PrefaceThe research work presented in this thesis has been done in the Laboratory ofAerodynamics at Helsinki University of Technology (TKK). Prof. Jaakko Hoﬀrenbecame the supervisor of this work after the retirement of Prof. Seppo Laine. Iwould like to thank both of them for the opportunity to work at the laboratory andfor their encouragement during my post-graduate studies. Prof. Jaakko Hoﬀrenhas provided many detailed comments on my work and papers, and during theseyears I have learned a lot from him.The thesis work was mainly funded by the Finnish Graduate School in Com-putational Fluid Dynamics whose director is Prof. Timo Siikonen. This type ofresearch work would not have been possible without the graduate school. Addi-tional funding has been provided by the Finnish Technology Agency (TEKES)within the TURBU-project and the Finnish Cultural Foundation. All these con-tributions are gratefully acknowledged.The pre-examiners of this theses were Dr. Jochen Fr¨hlich and Dr. Jessica Gull- obrand. I would like to thank them for the comments I received on the manuscript.Since this thesis is based on numerical simulations, a working computer sys-tem was necessary. Part of the computer capacity was provided by CSC, Scien-tiﬁc Computing Ltd, and part of the simulations were performed on the labora-tory’s own computer system. Special thanks belong to our laboratory manager,Mr. Mikko Korhonen for all his work and devotion to keeping the computers run-ning. The channel ﬂow code applied in this study is based on a DNS channel ﬂowcode written by Dr. Bendiks Jan Boersma from TU Delft. Dr. Geert Brethouwerfrom KTH Sweden kindly assisted me with this code and taught me the basics ofdoing DNS.Since there is no research without colleagues, some people working in the CFD-group of TKK should be mentioned. I would like to thank Dr. Antti Hellstenfor all the good conversations we have had and his work for the beneﬁt of ourgroup. Mrs. Katariina Pohjola has given helpful and encouraging comments onmy papers, presentations and teaching, and has been a good friend also outsidethe oﬃce. Dr. Petri Majander has provided good comments and advice on LES.In addition, we have many nice people working in the laboratory who keep up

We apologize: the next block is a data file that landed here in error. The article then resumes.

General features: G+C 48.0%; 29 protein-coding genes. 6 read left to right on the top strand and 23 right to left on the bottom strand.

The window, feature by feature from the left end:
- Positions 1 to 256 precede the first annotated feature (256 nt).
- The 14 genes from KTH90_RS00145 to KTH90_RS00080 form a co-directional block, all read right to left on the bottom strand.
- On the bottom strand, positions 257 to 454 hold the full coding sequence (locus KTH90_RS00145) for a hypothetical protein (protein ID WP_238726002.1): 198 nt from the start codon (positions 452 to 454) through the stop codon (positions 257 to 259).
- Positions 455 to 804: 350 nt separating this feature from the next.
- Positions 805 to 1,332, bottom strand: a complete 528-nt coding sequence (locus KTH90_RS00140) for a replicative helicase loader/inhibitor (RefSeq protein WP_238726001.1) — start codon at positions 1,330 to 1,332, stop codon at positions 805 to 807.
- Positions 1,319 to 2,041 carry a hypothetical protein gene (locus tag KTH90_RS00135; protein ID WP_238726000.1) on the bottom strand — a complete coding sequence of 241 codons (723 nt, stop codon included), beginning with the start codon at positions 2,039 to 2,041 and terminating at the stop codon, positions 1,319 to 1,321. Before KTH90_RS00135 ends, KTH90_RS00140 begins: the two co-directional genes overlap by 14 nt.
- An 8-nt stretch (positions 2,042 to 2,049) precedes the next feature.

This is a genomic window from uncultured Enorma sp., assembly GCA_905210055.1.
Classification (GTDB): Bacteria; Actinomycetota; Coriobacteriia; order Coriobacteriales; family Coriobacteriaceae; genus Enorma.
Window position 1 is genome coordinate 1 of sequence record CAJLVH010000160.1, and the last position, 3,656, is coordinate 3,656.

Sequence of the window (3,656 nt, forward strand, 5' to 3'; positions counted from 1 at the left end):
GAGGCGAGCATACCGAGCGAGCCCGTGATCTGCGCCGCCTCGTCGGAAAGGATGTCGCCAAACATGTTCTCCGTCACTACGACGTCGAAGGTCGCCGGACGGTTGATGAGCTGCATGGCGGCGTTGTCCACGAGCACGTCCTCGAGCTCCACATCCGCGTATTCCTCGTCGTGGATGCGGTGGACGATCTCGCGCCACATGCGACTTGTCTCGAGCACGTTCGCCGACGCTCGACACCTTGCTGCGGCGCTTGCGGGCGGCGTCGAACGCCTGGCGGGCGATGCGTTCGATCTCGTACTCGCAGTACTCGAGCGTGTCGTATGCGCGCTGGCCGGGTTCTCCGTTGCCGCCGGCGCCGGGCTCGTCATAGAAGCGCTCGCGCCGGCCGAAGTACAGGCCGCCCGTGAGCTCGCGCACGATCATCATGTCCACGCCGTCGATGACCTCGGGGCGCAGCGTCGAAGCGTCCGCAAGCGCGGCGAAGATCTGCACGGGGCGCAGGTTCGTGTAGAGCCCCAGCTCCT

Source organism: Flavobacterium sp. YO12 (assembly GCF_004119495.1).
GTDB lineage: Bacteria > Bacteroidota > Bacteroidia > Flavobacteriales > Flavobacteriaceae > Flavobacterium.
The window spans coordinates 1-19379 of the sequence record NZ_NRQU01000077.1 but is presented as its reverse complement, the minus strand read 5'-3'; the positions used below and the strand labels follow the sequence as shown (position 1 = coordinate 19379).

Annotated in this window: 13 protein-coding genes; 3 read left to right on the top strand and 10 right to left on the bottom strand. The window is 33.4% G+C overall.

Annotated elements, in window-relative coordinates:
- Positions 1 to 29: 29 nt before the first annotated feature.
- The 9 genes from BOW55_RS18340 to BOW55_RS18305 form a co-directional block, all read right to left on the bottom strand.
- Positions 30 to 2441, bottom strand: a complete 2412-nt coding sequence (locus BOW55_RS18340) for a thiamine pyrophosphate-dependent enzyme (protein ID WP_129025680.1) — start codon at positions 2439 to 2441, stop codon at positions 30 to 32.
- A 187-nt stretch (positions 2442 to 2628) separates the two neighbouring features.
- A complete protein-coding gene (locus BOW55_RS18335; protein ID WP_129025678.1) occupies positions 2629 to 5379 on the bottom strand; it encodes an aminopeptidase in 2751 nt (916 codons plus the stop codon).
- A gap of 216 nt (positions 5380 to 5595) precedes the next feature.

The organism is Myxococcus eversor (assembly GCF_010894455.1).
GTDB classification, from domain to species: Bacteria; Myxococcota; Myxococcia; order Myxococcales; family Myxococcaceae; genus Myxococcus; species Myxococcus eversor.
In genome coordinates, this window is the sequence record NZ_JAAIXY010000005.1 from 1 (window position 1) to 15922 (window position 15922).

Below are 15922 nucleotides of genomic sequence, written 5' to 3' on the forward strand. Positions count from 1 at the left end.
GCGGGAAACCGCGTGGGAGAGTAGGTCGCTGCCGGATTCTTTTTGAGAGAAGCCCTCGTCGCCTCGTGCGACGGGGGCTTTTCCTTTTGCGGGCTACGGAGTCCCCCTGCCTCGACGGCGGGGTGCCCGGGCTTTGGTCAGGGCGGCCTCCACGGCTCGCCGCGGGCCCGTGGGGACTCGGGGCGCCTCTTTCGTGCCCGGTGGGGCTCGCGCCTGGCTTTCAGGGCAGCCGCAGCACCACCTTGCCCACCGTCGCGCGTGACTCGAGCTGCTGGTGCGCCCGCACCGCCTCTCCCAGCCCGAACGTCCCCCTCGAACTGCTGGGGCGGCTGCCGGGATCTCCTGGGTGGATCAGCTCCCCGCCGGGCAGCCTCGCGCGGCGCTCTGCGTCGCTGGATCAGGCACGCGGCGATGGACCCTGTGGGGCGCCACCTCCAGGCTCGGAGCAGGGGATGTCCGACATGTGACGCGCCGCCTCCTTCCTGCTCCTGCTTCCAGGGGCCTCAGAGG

8the good spirit. It is not possible to mention all of them by name here, butthey are all acknowledged, especially Mr. Timo Sailaranta’s funny comments andMs. Tytti Nyman’s and Ms. Mervi Ritvala’s help with many practical things.I should also acknowledge Prof. Jerzy Matusiak who introduced me to CFD whenI was an under-graduate student. I would like to thank him and Prof. Eero–MattiSalonen and Prof. Raimo von Hertzen for all the advice I have received duringboth my under-graduate and post-graduate studies.Finally, I wish to thank my parents, Eila and Kimmo Juurmaa, for all the love,encouragement and support I have received. Ups and downs belong to researchwork, and I have been very lucky to be able to share all this and much more withmy beloved husband Sami.Espoo 24.1.2007Tellervo Brandt